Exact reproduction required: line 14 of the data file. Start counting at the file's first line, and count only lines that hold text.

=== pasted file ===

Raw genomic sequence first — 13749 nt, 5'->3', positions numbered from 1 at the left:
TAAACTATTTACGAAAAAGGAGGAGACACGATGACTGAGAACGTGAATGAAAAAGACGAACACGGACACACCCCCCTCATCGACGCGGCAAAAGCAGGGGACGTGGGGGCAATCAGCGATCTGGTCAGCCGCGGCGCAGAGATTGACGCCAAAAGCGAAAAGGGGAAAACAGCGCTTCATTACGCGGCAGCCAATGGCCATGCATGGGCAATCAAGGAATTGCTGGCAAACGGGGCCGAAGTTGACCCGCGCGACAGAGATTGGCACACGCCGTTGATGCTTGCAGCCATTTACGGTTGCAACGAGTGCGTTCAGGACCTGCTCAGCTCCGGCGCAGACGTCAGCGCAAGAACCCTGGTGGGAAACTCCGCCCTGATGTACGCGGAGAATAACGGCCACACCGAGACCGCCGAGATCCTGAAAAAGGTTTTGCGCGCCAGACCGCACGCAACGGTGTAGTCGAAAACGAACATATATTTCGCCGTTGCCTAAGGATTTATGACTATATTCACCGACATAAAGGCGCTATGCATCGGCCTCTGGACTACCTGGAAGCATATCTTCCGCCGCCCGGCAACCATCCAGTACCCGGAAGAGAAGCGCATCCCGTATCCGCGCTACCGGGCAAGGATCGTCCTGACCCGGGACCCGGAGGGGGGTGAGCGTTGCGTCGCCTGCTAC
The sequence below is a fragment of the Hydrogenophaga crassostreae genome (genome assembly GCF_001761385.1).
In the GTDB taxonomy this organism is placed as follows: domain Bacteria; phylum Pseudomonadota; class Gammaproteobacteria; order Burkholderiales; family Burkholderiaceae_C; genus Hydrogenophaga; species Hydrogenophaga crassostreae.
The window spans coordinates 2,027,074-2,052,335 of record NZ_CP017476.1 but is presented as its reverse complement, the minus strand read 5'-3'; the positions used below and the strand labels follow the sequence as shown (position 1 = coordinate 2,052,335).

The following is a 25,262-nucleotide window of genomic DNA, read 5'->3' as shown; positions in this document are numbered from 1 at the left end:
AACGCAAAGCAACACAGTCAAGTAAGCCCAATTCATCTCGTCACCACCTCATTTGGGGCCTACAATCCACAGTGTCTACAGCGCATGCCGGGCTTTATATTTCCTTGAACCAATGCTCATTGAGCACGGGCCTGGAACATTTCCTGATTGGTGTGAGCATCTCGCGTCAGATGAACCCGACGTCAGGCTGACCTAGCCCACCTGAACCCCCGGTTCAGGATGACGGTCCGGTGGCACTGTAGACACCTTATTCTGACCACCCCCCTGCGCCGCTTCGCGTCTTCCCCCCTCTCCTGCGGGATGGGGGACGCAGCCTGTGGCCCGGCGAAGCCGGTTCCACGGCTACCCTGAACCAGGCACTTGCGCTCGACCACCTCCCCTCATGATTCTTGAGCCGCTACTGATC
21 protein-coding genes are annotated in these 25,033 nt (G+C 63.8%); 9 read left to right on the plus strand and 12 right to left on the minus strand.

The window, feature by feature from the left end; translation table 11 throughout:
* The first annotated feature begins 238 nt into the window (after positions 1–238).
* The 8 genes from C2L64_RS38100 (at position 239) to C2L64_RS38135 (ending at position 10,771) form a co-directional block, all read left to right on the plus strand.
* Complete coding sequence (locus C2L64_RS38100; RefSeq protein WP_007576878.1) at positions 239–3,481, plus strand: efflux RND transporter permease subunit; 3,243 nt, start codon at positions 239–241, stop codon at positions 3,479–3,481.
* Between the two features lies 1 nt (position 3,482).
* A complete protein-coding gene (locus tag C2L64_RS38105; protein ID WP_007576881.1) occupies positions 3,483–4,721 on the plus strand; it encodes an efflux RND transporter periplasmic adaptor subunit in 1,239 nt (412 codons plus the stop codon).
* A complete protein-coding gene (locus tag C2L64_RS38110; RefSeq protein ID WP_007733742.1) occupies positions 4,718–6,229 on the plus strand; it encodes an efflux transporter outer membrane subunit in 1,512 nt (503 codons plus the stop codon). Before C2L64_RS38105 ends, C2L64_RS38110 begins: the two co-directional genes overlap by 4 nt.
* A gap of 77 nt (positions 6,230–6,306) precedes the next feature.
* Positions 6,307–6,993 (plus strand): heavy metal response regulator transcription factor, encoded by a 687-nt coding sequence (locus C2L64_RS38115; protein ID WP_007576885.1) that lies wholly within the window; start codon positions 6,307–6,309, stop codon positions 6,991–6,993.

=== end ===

* A complete protein-coding gene (locus tag C2L64_RS38105; protein ID WP_007576881.1) occupies positions 3,483–4,721 on the plus strand; it encodes an efflux RND transporter periplasmic adaptor subunit in 1,239 nt (412 codons plus the stop codon).